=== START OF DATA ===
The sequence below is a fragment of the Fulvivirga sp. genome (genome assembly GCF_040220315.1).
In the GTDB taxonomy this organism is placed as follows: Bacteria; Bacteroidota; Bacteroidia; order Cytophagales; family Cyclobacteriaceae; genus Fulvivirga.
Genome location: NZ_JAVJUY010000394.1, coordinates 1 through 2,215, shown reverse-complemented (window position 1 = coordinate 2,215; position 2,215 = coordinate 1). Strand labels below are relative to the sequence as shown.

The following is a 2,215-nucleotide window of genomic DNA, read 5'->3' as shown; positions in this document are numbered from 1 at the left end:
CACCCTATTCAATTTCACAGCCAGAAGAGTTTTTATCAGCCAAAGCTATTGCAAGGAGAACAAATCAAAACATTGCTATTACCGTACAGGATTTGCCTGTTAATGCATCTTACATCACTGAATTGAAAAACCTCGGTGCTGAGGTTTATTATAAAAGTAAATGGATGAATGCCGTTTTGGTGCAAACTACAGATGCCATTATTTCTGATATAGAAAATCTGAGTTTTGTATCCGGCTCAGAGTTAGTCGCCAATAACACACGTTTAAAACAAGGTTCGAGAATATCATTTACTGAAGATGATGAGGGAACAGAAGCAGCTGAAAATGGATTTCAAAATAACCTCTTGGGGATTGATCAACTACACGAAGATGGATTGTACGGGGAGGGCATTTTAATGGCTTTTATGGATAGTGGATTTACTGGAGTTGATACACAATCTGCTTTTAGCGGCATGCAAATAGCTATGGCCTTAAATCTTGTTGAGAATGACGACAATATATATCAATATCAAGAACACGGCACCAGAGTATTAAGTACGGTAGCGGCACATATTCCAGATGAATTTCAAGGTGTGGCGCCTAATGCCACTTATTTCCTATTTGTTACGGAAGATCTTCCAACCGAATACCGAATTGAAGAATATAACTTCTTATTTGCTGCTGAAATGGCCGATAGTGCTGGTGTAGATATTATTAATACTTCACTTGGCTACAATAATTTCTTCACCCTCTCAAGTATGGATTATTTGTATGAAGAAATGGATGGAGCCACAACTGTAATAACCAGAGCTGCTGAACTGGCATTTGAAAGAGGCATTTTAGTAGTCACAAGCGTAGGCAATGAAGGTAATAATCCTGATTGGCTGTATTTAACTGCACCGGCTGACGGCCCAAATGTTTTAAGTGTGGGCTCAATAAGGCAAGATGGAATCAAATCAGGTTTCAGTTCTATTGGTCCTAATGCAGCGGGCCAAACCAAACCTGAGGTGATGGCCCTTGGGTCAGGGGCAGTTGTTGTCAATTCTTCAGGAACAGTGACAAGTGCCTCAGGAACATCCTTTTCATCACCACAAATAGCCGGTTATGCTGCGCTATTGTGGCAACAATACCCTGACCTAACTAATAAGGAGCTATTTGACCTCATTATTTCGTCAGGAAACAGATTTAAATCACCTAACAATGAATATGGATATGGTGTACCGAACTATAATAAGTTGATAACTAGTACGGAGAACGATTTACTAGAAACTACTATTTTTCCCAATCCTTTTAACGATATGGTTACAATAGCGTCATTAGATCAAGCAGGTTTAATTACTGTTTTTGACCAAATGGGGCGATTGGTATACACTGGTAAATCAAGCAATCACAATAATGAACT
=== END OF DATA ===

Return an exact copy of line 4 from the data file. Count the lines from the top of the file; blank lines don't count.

The following is a 2,215-nucleotide window of genomic DNA, read 5'->3' as shown; positions in this document are numbered from 1 at the left end: